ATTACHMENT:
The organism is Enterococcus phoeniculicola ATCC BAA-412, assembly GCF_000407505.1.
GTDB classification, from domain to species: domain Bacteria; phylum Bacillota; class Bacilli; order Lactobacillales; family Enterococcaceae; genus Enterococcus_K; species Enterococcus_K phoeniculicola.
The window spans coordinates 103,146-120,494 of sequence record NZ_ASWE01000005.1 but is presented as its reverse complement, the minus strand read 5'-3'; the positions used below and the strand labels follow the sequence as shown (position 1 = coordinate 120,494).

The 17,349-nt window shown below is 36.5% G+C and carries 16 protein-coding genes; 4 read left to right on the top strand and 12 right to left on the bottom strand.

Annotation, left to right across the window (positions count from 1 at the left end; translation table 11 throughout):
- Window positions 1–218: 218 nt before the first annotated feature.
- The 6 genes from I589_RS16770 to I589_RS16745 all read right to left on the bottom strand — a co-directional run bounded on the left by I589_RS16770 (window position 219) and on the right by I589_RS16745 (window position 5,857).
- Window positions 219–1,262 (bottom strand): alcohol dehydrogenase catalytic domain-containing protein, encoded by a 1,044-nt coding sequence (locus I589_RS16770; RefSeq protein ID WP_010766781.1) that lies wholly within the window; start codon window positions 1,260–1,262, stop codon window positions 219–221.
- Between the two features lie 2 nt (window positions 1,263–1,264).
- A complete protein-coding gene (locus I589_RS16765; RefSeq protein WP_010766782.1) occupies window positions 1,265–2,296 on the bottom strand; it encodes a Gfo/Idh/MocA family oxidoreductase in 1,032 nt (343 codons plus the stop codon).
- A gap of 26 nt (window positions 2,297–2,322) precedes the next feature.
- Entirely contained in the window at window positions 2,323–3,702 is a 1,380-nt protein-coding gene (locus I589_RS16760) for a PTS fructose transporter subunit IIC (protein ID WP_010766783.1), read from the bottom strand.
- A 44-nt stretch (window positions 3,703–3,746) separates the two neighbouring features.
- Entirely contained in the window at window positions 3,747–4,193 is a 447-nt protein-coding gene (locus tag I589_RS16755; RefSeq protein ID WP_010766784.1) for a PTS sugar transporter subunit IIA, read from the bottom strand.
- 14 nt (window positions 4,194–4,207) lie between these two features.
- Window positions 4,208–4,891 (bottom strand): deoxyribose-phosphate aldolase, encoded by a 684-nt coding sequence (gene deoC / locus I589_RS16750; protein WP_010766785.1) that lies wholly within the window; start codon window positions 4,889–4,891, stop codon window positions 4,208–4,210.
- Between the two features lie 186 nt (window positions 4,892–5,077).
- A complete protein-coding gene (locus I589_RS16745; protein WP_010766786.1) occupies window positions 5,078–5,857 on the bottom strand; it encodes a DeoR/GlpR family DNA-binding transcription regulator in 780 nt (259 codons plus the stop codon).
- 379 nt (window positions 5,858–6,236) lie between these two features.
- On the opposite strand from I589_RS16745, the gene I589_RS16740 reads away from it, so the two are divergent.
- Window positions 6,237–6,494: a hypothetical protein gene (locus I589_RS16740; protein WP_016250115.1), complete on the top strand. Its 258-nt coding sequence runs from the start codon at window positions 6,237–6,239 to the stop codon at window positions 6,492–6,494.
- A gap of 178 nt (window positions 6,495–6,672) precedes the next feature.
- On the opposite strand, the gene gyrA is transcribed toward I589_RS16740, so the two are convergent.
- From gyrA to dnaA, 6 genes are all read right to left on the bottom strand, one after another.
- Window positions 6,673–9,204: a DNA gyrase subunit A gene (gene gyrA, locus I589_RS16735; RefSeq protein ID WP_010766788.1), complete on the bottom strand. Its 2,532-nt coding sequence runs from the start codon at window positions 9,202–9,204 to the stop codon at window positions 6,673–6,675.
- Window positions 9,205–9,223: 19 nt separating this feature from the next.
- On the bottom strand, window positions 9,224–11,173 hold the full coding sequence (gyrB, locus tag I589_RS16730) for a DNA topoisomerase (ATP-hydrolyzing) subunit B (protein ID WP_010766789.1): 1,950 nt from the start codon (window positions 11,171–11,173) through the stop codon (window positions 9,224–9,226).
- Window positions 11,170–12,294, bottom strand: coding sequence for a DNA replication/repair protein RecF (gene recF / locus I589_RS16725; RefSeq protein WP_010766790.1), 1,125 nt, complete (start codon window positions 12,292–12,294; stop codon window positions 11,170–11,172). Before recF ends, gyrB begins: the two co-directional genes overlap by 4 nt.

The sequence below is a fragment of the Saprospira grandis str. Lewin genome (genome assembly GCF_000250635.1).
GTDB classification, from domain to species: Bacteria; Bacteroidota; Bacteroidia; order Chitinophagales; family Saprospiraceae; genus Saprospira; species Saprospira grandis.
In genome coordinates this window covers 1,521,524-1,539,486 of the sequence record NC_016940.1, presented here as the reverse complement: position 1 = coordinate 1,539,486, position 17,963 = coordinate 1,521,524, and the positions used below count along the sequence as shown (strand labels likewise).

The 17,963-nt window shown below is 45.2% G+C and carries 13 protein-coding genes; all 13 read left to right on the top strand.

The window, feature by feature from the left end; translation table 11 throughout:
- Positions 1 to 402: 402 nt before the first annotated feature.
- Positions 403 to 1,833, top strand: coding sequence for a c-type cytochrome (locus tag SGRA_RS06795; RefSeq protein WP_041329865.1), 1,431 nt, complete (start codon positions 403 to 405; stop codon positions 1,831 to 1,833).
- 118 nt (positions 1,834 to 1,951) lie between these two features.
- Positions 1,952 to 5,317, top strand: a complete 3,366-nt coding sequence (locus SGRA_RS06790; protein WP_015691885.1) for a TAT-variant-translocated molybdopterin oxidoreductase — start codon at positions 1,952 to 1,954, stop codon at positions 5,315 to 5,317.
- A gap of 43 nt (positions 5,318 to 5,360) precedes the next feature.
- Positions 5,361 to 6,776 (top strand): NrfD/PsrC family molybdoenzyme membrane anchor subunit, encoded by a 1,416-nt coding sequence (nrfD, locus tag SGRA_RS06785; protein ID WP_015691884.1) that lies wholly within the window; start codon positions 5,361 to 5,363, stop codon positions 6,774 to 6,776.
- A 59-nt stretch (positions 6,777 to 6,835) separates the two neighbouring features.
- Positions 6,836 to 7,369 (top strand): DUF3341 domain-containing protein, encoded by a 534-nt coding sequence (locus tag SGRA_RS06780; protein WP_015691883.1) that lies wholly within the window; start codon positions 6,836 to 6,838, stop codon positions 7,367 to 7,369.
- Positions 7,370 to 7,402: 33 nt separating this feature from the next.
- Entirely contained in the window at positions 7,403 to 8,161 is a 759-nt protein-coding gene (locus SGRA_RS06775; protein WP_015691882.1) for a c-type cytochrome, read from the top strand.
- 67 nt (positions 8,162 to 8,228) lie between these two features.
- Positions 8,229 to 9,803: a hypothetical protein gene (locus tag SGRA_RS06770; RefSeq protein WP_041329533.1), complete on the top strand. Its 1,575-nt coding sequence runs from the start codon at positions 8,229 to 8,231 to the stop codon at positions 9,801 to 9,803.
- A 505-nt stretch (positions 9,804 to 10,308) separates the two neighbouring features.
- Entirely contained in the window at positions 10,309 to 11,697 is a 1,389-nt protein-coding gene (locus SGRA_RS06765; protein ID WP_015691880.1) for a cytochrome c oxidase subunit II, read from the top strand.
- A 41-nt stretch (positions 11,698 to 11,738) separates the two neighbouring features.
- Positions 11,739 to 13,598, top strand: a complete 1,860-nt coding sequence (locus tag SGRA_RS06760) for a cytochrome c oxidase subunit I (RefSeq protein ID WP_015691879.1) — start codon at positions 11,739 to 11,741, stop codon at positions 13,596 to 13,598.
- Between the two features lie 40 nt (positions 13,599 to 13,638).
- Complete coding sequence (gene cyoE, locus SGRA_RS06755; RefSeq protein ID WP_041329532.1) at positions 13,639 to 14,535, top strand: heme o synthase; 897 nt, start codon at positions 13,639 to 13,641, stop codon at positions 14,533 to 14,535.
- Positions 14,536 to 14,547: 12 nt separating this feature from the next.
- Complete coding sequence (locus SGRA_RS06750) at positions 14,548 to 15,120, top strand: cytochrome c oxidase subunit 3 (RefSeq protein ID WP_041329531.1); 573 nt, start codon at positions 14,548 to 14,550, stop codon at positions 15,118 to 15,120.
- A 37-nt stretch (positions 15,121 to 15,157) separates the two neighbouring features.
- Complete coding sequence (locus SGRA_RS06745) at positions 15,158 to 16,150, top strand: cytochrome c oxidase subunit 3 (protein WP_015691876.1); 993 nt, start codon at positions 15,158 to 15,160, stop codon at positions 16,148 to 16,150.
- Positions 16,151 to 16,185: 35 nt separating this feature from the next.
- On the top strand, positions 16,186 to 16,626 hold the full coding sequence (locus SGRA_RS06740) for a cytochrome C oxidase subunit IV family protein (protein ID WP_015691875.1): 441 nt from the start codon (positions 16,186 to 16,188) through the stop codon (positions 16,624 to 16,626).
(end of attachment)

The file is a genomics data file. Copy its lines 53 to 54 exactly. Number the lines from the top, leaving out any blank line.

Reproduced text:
- Complete coding sequence (locus SGRA_RS06750) at positions 14,548 to 15,120, top strand: cytochrome c oxidase subunit 3 (RefSeq protein ID WP_041329531.1); 573 nt, start codon at positions 14,548 to 14,550, stop codon at positions 15,118 to 15,120.
- A 37-nt stretch (positions 15,121 to 15,157) separates the two neighbouring features.